Artwork by Sadao Watanabe
I think about Jesus, sitting at that table, eating his last meal, accompanied by people who had promised to follow him, who were supposed to be his friends.
And he knows, that these very people, these very disciples whom he has chosen, whom he has shared his life with, would soon go on and fail to pray with him, betray him, deny him, forsake him at his hour of greatest need, and then go into hiding. Every last one of them would leave him in the end.
I think about Jesus, sitting at that table, eating his last meal, sitting with the betrayer, the denier, the sleepers who can’t keep watch and pray, and all those deserters.
And I wonder, what would I want to say to them? What would be my last words to this sorry band of followers? Maybe something about loyalty? Or courage? Maybe something that would really eat at their conscience as they looked back on these last hours and remembered our time together.
I don’t know what I’d say these supposed friends and disciples, but I do know that the last thing on my mind would be love, and particularly my love for them. And a love so profound and deep, no less, that it overflows into action, into humility and service, into intimate touch that washes the feet of these great disappointments.
I think about Jesus, sitting at that table, surrounded by those he should’ve been able to trust, should’ve been able to count on and lean on, and I know, if it were me, I couldn’t do it.
I couldn’t do what he does. I couldn’t give of myself that way. I couldn’t stare into the eyes of the one who will betray me, into the eyes of those who will desert me, and love them any way, and not only love them, but show them that love in complete humility and service.
I’d like to believe that I would, but if I’m honest with myself, I know that I couldn’t do it.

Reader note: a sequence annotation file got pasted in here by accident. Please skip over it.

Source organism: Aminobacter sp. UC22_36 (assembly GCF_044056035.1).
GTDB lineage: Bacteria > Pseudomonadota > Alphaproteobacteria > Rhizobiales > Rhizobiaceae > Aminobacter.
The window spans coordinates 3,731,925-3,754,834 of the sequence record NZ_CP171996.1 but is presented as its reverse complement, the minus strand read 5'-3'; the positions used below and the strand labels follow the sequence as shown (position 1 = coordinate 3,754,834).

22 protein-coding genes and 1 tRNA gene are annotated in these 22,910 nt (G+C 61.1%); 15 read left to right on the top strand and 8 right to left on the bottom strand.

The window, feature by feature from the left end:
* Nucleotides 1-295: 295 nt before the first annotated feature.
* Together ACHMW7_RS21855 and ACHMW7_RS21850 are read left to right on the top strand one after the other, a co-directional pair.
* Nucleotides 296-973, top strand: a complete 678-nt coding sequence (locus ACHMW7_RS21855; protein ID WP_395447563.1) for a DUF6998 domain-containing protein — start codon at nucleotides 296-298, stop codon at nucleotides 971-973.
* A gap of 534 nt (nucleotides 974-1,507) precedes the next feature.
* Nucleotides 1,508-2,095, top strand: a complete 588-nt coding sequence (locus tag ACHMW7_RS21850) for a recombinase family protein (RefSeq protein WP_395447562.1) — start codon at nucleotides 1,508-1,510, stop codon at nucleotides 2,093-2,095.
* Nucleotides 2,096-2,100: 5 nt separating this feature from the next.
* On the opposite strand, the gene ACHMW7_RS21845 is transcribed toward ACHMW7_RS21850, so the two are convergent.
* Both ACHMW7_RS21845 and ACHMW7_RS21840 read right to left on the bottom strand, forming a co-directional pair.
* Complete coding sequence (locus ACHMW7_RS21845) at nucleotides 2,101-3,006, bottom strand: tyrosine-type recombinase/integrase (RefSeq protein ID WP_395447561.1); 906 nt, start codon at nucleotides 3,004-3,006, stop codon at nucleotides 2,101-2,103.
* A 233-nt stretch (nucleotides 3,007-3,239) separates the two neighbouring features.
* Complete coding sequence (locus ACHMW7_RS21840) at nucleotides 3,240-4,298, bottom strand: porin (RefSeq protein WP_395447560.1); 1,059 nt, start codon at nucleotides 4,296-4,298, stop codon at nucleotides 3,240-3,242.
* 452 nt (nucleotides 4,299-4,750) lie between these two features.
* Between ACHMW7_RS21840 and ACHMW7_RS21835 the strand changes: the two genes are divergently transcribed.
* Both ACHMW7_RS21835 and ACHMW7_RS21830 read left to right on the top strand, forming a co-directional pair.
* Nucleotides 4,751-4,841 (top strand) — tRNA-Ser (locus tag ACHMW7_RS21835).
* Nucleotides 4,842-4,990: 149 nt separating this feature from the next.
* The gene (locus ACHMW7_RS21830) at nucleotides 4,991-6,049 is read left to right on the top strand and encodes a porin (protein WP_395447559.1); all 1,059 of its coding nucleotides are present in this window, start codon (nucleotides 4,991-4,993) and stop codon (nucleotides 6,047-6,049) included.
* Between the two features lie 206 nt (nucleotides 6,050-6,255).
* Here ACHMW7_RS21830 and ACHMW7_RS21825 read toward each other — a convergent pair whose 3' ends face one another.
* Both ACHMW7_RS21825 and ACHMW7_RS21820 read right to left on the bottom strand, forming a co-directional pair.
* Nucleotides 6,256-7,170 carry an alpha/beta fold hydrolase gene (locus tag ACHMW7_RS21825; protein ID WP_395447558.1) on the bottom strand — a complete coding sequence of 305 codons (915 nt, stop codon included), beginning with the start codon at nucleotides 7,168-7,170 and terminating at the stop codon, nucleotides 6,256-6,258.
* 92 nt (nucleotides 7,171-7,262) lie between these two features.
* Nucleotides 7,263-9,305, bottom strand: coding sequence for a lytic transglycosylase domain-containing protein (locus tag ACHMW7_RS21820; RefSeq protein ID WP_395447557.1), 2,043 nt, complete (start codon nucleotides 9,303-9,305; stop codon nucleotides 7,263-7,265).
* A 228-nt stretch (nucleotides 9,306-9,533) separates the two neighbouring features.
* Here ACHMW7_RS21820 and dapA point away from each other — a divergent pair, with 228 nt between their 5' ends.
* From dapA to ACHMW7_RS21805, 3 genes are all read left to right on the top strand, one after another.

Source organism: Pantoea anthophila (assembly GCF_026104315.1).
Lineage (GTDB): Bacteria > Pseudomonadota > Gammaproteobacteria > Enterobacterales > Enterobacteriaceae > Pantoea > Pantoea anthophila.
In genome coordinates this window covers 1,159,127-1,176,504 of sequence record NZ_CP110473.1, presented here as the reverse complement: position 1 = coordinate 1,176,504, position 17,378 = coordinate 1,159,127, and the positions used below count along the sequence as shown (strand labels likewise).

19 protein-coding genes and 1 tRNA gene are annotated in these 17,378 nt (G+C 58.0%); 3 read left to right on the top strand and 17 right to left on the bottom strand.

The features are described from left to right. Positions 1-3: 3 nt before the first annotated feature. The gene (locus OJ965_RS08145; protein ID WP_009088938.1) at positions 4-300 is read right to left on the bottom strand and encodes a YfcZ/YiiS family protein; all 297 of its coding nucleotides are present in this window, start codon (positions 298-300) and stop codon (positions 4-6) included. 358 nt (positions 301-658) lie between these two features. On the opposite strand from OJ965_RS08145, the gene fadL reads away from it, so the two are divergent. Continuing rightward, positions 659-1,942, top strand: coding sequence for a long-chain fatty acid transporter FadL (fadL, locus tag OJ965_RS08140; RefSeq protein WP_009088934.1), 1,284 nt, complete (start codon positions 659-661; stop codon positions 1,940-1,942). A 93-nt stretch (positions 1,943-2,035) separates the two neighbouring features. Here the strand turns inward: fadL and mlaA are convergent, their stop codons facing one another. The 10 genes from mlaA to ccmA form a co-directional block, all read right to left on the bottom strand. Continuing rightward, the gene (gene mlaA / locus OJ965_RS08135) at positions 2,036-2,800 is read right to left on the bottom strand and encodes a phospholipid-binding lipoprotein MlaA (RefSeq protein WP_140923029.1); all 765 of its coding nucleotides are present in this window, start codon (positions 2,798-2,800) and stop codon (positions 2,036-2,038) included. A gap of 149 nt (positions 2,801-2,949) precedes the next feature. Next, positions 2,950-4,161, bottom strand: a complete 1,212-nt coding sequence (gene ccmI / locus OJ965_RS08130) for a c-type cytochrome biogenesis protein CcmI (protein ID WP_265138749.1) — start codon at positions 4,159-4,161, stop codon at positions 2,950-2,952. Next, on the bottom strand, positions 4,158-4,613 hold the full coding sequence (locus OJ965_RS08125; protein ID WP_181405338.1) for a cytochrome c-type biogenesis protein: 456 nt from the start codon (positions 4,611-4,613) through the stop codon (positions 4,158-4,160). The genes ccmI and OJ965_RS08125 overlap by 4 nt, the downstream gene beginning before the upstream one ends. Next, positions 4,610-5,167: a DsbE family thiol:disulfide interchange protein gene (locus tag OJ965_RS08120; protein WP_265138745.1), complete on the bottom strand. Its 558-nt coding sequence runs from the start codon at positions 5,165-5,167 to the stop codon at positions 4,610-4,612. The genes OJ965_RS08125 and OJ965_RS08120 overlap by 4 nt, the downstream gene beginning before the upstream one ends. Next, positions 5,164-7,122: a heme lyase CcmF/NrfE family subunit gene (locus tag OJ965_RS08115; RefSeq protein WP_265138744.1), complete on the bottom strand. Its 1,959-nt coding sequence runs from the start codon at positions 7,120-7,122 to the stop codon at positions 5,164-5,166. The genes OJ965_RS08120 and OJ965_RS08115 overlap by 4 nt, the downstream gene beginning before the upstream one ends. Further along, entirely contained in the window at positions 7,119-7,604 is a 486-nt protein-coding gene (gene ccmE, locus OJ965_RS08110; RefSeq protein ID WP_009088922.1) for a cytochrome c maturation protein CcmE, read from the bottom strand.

I confess that I have a hard time loving well even those who are good to me, those who have supported me and loved me in return, I have trouble loving even them well.
I’m selfish and calculating, I’m guarded and afraid of getting hurt.
It’s hard for me to love fully and with abandon; I prefer to be careful and cautious.
And maybe some of you can relate to that.
Love, even shared with those whom we know well and trust, can be risky, asking of us too much intimacy, too much honesty and too much vulnerability.
Mother Theresa once said, “I have found the paradox, that if you love until it hurts, there can be no more hurt, only more love.” The problem is, most of us don’t love until it hurts, in fact the moment we sense anything uncomfortable or frightening, the moment we’re confronted with even the perception of pain, we run the other way; we don’t dig deeper; we don’t love harder; we leave.
And we come from a long line of leavers, a long history of those who’ve walked away and left:
we are all Adam & Eve, walking away from the gates of the garden;
we are all Jonah, running from Ninevah and God’s call,
we are all the prodigal running away with our inheritance,
and we are all Judas running from the Passover meal, feet, recently washed by the one we will betray.
Teresa of Avila has this beautiful poem about us being the body of Christ in this world:
“Christ has no body on earth but yours, no feet but yours, no hands but yours.
Yours are the eyes with which he looks with compassion on this world.
Yours are the feet with which he walks to do good,
Yours are the hands, with which he blesses all the world.”
And, indeed, we, the church, are the body of Christ to this world, and I believe that, yes, we are called to be like Christ.
But this week, as we relive the passion of the one whom we call our Lord and Savior, we are made grossly aware, that no, we are not Jesus. Because if we were, what we commemorate, what we celebrate, the love we are given, none of it would’ve happened that way.
We are not Jesus. There are some things that only Christ can do, that only God incarnate can do. We cannot do them.
We cannot love unconditionally; we cannot save humanity; we cannot be the life and the resurrection. It seems impossible because it is impossible for us. There are some things that only Jesus can do, and thanks be to God, he has already done them.
Now, please hear me, when I say, I believe we are capable of amazing things. And we are called to be Christ to each other, we are called to transform the world, and yes, I even believe we can do it, but only with God’s help.
And this week, this Holy Week, we are given the gift to stop and pause. We pause to recognize and acknowledge our own frailty, our own failures and our own complicity. We pause to affirm that while we are called to be like Christ, we are not the Christ.